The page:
It may be hard to believe with how popular soccer is in the Kivalliq, but when Paul Stroeder of Rankin Inlet steps onto the floor in Hay River this coming month he will become the first soccer referee from Nunavut to officiate at the Arctic Winter Games (AWG).

Stroeder is well-known in Rankin for the wonderful Rankin Wolves soccer program he has launched for the youth of the community, and he spends a great deal of time running almost every aspect of it.

It will be history in the making when Paul Stroeder of Rankin Inlet takes to the floor in Hay River this coming month, becoming the first soccer referee from Nunavut to officiate at the Arctic Winter Games. Darrell Greer/NNSL photo

When the Nunavut Soccer Association (NSA) approached him about applying to ref at the AWG, he couldn’t turn down the opportunity.

“We’ve had certified referees in Rankin for a couple of years now and the NSA thought it would be an opportunity for us to show the AWG people that we’re moving forward with refereeing in Nunavut,” said Stroeder.

“It gives us an opportunity to get our foot in the door and showcase that we’re on par with the other referees.

“Chad Graham and I applied for the AWG, but they only selected me to go.”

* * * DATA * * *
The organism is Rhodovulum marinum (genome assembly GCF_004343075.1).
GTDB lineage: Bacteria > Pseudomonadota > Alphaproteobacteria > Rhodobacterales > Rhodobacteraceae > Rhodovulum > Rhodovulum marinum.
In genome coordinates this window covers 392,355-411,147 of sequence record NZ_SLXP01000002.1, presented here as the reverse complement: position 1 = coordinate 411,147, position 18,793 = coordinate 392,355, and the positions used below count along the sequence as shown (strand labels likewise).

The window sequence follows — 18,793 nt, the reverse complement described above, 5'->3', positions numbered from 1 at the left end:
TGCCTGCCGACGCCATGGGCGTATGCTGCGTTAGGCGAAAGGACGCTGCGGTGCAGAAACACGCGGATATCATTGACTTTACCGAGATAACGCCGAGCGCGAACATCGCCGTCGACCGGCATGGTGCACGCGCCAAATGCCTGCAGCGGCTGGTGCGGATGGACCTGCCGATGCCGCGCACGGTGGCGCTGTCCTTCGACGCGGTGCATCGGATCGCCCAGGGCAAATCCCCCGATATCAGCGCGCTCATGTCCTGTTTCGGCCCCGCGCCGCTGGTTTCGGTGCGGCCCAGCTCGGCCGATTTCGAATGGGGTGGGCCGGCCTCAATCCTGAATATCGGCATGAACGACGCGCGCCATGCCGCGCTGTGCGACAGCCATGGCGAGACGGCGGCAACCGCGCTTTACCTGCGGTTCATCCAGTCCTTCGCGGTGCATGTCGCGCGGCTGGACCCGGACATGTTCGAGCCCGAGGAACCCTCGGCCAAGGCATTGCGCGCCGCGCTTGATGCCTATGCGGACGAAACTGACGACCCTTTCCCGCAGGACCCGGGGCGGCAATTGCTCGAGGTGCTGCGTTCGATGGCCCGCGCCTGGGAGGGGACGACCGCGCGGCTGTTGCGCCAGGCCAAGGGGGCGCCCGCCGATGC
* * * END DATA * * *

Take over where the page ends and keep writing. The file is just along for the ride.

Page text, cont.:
Stroeder said he had no idea there had never been a Nunavut soccer official referee at the AWG until the NSA’s Dawn Currie told him after he was selected.

He said being selected for the Games was a proud and humbling moment.

“Knowing I’m going to the AWG doesn’t put any kind of pressure on me because it’s all about going out there and being confident in what you can do.

“That’s the most important thing: that you’re confident and enjoy doing it, because it will just come natural to you after that.

“I’m looking forward to meeting other soccer officials to see how they continue to fine tune their skills every year; whether it’s through clinics or working higher-calibre tournaments to keep their skill level up there.”

Stroeder said he’s pretty excited and keen on officiating at the AWG.

He said he coached at the 2012 games in Whitehorse, Yukon, so he has an understanding of the competitiveness that goes on at the AWG.

“I’m looking forward to being on the official’s side now – getting to interact with the coaches, players and game officials – and to just get that experience.

“I want to bring consistency as a referee back to Rankin and be able to help the other officials know where we need to be, in so far as having the necessary criteria to be selected to the AWG, or any tournament they may ask us to go to for that matter.

“You have to be ready for it and also understand there’s a higher expectation that comes with it and if you’re willing to accept that and work towards it, it will help you become a better official in the future.”

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